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Rubio's Young Voter Problem

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Imagine what the past few days have looked like to a member of the millennial generation. You hear from scientists that the West Antarctic Ice Sheet has started to collapse, which could lead to a 15-foot rise in sea levels and swamp cities from Miami to Boston. You hear from reporters that Senator Mitch McConnell killed a noncontroversial, bipartisan bill that would have saved energy and put more money in people's pockets. And you hear from Senator Marco Rubio -- a leading contender for the GOP presidential nomination -- say, "I do not believe that human activity is causing these dramatic changes to our climate."

Young people are probably starting to wonder what their future is going to look like.

These young people have grown up hearing the scientific evidence of climate change. They know their generation will pay a steep price for inaction. And while the Obama administration is beginning to tackle this crisis, most Republican leaders considering a run for the White House would prefer to keep our nation stuck in the dirty, fossil-fueled past.

2014-05-15-Rubiobloggraphic.jpg

On Tuesday, Senator Rubio tried to walk back a bit from his statement on Sunday denying climate science: "The issue is not whether the climate is changing, as it always is changing. The issue is whether there is legislative proposals before us that could do anything about it." Instead of facing facts, Rubio just keeps trying to come up with new ways to say that he doesn't believe the scientific consensus that humans are contributing to climate change.

It's hard to sound like a leader when you look like an ostrich.

Head-in-the-sand statements from key political leaders doesn't help inspire confidence among a voting bloc that trusts climate science. Only 3 percent of young voters think climate change isn't happening, according to a survey for the League of Conservation Voters that combined Democratic and Republican polling firms. Three percent!

Senator Rubio's stunningly uninformed statements might rally those 3 percent, but the vast majority of young voters will likely question why he discounts broad scientific consensus. They might also wonder why he isn't more concerned about what climate change is doing to his own constituents. The latest National Climate Assessment found that with just two feet of sea rise, 37,500 acres of Florida's farmland would be lost. Places, like Miami Beach, already experience regular flooding on clear days and it is only going to get worse -- especially if we have leaders, like Rubio, failing to act.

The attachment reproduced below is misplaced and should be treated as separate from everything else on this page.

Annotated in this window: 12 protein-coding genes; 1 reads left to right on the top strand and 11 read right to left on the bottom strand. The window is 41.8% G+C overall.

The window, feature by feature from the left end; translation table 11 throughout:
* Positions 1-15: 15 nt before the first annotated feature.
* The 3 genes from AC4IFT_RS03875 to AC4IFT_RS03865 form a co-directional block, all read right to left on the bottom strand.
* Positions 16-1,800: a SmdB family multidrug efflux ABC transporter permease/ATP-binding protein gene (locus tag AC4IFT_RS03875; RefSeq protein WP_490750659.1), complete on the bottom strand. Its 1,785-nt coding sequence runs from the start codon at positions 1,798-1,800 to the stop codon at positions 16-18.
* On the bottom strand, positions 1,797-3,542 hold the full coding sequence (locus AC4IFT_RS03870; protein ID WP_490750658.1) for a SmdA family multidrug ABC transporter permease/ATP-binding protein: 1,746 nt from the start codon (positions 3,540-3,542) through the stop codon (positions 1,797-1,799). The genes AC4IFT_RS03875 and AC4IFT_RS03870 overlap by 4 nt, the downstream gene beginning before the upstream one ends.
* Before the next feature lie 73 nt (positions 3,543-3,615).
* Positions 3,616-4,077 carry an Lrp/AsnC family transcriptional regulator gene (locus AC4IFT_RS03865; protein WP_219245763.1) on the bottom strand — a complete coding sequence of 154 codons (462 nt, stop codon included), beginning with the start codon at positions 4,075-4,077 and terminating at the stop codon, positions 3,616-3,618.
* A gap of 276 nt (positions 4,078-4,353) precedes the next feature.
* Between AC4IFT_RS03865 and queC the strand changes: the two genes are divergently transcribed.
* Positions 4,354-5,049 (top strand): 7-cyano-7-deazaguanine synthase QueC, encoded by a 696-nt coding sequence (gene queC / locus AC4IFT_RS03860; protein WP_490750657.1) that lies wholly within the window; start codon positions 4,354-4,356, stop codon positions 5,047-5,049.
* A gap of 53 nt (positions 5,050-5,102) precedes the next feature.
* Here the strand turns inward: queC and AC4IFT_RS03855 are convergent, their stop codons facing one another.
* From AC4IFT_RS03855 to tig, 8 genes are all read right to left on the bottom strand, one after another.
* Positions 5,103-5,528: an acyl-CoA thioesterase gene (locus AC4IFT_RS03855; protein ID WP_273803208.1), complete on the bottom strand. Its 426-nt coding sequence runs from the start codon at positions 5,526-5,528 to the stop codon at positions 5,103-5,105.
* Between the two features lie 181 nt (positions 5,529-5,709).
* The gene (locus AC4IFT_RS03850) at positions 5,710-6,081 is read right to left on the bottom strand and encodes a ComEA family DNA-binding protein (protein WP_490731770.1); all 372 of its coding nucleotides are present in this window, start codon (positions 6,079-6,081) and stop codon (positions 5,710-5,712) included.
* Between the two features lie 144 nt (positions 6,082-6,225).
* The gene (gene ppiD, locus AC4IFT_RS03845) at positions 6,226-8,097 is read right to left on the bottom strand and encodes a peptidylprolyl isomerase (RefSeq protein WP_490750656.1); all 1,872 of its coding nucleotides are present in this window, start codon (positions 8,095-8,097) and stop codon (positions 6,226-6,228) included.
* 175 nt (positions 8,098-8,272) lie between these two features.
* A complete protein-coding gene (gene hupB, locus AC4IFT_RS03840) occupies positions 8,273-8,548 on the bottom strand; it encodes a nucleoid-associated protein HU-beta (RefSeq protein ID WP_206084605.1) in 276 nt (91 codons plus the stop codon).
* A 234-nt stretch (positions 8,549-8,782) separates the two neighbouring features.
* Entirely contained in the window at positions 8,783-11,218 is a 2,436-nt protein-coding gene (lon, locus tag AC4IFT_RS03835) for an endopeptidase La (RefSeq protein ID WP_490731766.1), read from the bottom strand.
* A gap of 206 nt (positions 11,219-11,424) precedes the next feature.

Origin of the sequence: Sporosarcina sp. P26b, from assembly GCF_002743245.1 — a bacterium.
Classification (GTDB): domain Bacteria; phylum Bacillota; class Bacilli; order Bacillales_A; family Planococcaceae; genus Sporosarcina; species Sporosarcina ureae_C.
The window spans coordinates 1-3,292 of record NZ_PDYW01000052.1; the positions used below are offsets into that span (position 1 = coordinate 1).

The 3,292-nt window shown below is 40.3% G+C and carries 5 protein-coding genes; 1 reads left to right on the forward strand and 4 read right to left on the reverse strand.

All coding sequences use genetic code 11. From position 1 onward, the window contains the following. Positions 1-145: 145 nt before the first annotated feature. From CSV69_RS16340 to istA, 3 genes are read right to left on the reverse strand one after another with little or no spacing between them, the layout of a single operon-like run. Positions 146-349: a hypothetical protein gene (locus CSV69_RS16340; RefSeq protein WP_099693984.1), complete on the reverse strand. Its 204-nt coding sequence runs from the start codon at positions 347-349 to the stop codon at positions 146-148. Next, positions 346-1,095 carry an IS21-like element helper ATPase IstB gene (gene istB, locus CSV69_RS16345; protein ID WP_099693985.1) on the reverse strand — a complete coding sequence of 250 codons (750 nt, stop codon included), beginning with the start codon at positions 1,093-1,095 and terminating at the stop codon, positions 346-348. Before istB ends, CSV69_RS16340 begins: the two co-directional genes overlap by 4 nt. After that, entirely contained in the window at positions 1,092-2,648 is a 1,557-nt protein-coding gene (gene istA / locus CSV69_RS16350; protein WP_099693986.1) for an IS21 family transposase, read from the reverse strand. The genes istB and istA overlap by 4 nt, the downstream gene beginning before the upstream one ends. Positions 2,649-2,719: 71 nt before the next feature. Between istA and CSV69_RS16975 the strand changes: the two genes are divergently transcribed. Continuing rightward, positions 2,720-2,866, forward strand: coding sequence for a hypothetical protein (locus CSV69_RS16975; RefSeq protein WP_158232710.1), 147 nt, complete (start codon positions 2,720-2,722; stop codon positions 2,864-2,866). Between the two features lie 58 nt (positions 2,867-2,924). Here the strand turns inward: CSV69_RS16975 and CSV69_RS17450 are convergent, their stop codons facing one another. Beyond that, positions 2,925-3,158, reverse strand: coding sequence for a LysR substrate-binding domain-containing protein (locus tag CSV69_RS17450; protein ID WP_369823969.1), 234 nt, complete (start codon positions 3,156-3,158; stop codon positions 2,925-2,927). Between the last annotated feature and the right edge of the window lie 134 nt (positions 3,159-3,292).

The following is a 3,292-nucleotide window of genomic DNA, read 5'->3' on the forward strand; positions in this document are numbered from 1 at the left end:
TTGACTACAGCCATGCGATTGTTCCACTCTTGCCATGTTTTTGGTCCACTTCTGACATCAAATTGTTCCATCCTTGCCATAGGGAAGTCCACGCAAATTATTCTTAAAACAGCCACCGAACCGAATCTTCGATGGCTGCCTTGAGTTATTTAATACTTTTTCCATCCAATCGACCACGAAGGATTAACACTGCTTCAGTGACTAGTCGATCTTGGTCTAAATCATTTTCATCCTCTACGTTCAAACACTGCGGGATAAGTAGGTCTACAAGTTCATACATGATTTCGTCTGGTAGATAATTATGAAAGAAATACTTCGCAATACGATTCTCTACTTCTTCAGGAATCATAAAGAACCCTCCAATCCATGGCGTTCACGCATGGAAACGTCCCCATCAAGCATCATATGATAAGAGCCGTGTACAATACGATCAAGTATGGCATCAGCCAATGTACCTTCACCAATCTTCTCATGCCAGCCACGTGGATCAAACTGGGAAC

Early declarations in a presidential bid are designed to appeal to the base, and Rubio's comments will no doubt appeal to the Tea Party faithful as well as shadowy fossil-fuel-industry donors, who fund the so-called liberty movement, like the Koch brothers. Yet Rubio and other GOP candidates ignore millennials at their own peril. Former Governor Mitt Romney lost young voters by 26 percentage points in the last presidential race. Compare that to the loss rate among all voters: just 4 percentage points. When you combine the GOP's youth problem with its women and immigration problems, the path to the White House gets steeper and steeper.

Like all Americans, millennials favor leaders who understand their world. That includes facing a future with more extreme storms that could flood their homes and apartment buildings and more heat waves that make the air dirtier. They are the first American generation who expect to have a harder life than their parents. They want our nation to stay at the forefront of innovation, technological breakthroughs, and clean energy leadership, so they'll have a better shot at the American dream. Candidates who ignore those realities look out of touch.

And candidates who offer solutions are appealing. These voters already understand that low-carbon energy can help us combat climate change. They see wind farms when they drive home from college. They have friends who work in clean tech -- a sector that barely existed when I graduated high school. They know America has the know-how to tackle this challenge. The Obama Administration, for instance, is about to do the single most important thing it can to fight climate change: limit carbon pollution from power plants. This will move our nation closer to the clean energy future.

This is the millennials' future at stake -- the world they will raise their children in. Climate deniers are a part of the past. It's leaders who will take us forward who are worth supporting.

*Graphic used by permission from Organizing for America